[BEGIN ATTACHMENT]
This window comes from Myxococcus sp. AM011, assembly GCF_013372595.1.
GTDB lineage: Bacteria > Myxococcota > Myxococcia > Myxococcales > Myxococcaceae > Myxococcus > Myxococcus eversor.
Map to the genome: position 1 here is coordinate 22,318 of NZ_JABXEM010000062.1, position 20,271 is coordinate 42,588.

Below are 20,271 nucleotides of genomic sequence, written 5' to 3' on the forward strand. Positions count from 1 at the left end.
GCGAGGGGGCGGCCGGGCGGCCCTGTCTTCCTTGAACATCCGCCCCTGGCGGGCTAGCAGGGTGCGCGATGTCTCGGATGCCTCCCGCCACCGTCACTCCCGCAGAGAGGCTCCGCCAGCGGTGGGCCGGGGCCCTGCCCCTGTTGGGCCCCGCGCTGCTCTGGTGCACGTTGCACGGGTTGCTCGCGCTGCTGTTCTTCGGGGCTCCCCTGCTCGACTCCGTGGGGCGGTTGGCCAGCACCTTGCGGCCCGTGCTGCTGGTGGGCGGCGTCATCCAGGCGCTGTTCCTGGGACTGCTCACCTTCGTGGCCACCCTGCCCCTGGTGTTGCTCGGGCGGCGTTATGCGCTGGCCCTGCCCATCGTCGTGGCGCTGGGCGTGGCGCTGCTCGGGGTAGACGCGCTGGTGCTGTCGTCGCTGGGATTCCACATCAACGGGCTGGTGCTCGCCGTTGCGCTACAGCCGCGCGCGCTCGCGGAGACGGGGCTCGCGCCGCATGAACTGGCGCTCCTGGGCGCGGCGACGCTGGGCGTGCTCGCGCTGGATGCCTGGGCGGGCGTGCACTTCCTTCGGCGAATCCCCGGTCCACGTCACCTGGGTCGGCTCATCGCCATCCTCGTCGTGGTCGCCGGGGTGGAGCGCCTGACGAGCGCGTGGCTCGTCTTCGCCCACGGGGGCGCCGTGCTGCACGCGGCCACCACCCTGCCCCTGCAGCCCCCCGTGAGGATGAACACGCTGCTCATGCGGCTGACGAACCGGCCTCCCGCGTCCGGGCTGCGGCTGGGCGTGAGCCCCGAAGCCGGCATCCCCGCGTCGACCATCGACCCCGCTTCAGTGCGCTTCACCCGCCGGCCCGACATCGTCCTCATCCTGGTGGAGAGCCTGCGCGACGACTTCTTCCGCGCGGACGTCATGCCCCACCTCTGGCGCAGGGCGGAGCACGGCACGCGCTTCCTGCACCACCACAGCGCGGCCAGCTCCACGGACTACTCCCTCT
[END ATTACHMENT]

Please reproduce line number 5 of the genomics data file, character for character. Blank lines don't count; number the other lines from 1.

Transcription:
GCGAGGGGGCGGCCGGGCGGCCCTGTCTTCCTTGAACATCCGCCCCTGGCGGGCTAGCAGGGTGCGCGATGTCTCGGATGCCTCCCGCCACCGTCACTCCCGCAGAGAGGCTCCGCCAGCGGTGGGCCGGGGCCCTGCCCCTGTTGGGCCCCGCGCTGCTCTGGTGCACGTTGCACGGGTTGCTCGCGCTGCTGTTCTTCGGGGCTCCCCTGCTCGACTCCGTGGGGCGGTTGGCCAGCACCTTGCGGCCCGTGCTGCTGGTGGGCGGCGTCATCCAGGCGCTGTTCCTGGGACTGCTCACCTTCGTGGCCACCCTGCCCCTGGTGTTGCTCGGGCGGCGTTATGCGCTGGCCCTGCCCATCGTCGTGGCGCTGGGCGTGGCGCTGCTCGGGGTAGACGCGCTGGTGCTGTCGTCGCTGGGATTCCACATCAACGGGCTGGTGCTCGCCGTTGCGCTACAGCCGCGCGCGCTCGCGGAGACGGGGCTCGCGCCGCATGAACTGGCGCTCCTGGGCGCGGCGACGCTGGGCGTGCTCGCGCTGGATGCCTGGGCGGGCGTGCACTTCCTTCGGCGAATCCCCGGTCCACGTCACCTGGGTCGGCTCATCGCCATCCTCGTCGTGGTCGCCGGGGTGGAGCGCCTGACGAGCGCGTGGCTCGTCTTCGCCCACGGGGGCGCCGTGCTGCACGCGGCCACCACCCTGCCCCTGCAGCCCCCCGTGAGGATGAACACGCTGCTCATGCGGCTGACGAACCGGCCTCCCGCGTCCGGGCTGCGGCTGGGCGTGAGCCCCGAAGCCGGCATCCCCGCGTCGACCATCGACCCCGCTTCAGTGCGCTTCACCCGCCGGCCCGACATCGTCCTCATCCTGGTGGAGAGCCTGCGCGACGACTTCTTCCGCGCGGACGTCATGCCCCACCTCTGGCGCAGGGCGGAGCACGGCACGCGCTTCCTGCACCACCACAGCGCGGCCAGCTCCACGGACTACTCCCTCT